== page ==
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Viable economic solution a challenge

shadiasimpson, [email protected]

Viable economic solution a challenge

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WITH THREE DAYS TO GO to Christmas Day, Barbadians are into last lap preparations for another unique Bajan Christmas, complete with emphasis on special foods and drinks, Christian kindness and festive cheer.
During this most important period for Barbadians, the best in us often comes to the fore. That’s why we strive to have our siblings with us for that special meal, and though our means may be slender, we often splurge on presents and share whatever we have with those less fortunate.
Unfortunately, some of us may have to re-examine the level of our Christmas celebrations, given the double whammy suffered on Thursday. Another credit rating agency downgraded our credit rating to junk bond status, while local businessmen warned of imminent job losses unless action is taken to stimulate the economy, among other measures.
Moody’s Investors Service downgraded Barbados’ credit rating to Ba1, citing our lukewarm economy and rising Government debt levels. The rating also carries a negative outlook, with the agency saying that the country’s economic prospects remain weak.
“While the worst appears to be behind Barbados both in terms of fiscal deficits and economic deterioration, Moody’s anticipates that the Government’s deficits will remain large for the next few years and its debt levels will continue to rise, albeit at a slowing pace,” the statement added.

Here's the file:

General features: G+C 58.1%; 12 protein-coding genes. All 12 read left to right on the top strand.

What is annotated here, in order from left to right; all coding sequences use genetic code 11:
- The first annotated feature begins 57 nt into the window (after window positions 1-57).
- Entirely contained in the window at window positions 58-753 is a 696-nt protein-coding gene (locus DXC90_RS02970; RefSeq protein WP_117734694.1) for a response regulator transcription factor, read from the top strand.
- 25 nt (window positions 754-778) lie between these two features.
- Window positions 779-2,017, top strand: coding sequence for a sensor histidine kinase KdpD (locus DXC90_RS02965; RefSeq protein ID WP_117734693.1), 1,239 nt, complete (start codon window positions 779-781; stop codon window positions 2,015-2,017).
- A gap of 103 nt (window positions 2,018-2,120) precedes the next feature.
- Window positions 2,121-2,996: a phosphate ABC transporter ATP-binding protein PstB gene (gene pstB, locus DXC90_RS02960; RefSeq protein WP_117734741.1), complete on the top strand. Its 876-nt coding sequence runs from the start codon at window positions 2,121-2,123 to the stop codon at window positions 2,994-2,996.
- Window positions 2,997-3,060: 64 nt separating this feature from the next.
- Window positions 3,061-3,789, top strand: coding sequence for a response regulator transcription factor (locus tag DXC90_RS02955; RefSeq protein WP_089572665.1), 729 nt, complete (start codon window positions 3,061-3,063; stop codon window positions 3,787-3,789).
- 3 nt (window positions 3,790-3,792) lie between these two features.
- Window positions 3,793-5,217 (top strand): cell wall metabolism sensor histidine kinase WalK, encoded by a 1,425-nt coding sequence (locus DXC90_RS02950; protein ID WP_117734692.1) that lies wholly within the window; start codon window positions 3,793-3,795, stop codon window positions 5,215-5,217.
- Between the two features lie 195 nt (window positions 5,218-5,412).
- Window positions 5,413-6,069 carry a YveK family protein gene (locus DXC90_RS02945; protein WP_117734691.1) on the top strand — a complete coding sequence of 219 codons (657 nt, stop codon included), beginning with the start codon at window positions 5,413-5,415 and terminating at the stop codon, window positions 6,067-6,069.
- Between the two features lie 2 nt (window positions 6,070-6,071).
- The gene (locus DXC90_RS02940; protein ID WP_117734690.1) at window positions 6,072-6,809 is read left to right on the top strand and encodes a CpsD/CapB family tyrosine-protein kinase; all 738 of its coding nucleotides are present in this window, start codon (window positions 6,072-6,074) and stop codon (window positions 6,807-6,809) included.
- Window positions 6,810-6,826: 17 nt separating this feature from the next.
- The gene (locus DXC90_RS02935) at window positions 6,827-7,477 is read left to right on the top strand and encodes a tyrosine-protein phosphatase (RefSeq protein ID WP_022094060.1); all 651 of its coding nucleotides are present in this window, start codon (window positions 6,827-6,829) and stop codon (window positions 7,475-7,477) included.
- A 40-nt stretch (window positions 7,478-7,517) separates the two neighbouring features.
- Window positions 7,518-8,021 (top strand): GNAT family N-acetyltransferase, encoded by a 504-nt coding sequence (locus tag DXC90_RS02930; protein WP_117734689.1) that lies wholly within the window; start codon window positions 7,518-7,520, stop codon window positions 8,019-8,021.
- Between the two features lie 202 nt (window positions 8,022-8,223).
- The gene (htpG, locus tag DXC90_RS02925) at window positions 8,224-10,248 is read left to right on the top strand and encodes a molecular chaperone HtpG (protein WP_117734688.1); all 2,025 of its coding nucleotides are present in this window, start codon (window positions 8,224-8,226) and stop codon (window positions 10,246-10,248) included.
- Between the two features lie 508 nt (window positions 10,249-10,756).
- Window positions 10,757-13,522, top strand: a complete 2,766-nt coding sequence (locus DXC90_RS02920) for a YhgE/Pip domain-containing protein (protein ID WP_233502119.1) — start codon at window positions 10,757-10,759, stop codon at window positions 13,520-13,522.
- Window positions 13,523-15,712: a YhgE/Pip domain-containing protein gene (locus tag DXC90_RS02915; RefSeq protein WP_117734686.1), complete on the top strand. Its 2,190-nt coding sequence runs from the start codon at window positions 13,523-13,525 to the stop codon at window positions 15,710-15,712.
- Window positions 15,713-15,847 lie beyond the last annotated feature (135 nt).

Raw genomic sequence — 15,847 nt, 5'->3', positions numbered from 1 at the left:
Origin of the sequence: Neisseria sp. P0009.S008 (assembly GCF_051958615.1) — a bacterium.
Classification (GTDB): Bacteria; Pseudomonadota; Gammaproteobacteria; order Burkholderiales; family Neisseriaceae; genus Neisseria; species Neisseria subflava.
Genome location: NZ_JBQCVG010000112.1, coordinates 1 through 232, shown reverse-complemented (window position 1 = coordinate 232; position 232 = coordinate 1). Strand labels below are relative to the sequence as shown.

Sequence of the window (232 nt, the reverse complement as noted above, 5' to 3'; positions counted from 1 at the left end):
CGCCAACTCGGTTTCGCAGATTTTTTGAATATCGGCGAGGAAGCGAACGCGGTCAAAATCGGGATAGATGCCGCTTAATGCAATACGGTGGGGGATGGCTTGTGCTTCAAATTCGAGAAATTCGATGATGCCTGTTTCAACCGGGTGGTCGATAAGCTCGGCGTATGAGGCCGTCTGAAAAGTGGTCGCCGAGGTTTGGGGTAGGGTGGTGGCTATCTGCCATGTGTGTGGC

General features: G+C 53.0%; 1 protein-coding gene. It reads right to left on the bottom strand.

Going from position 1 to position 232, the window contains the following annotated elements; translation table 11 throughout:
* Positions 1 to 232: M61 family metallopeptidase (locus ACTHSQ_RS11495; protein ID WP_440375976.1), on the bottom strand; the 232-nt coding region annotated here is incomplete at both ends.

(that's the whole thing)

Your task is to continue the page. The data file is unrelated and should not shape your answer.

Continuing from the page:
Some months ago, Standard & Poor’s also downgraded Barbados’ credit rating to junk bond status.
Earlier on Thursday, president of the Barbados Chamber of Commerce & Industry (BCCI), Lalu Vaswani, warned of layoffs in the new year, with at least one company already indicating it will do this.
Vaswani outlined a litany of problems facing the private sector, including delayed value added tax (VAT) and corporate tax refunds, as well as increased operational costs linked to new labour legislation.
The BCCI boss said all this was against a backdrop of another year of economic challenges and reduced consumer spending.
In his review of the year and outline of prospects for 2013, Vaswani said: “Business owners were finding it costly to implement workplace improvements such as holiday with pay, safety and health at work, pensions and securities regulations. With costs rising and salaries remaining relatively flat, workers are experiencing an internal devaluation.”
The BCCI boss said Government’s current strategy of not stimulating the economy needed urgent review, pointing out that “a more vibrant economy will not only secure the existing employment levels but encourage new employment and investment”.
This is the BCCI’s second call for stimulus measures to jump-start the economy. Initially, the Opposition spokespeople called for the same thing and the idea was rejected. We suspect it may be again as in his reaction to Moody’s downgrade, Minister of Finance Chris Sinckler stated “that to attempt to introduce pro-cyclical fiscal measures (tax eases) to stimulate domestically driven growth will reverse the gains made so far by the country to turn around the situation and make matters much worse fiscally and economically”.
It seems, then, that we are in for more of the same after Christmas. And based on what Vaswani is saying, that would be inadequate to revive the struggling private sector.
Clearly, Government is caught between a rock and a hard place. So, too, is the private sector. We can only hope for a solution that would not exacerbate Government’s fiscal position but could sufficiently stimulate more business activity – for the country’s sake.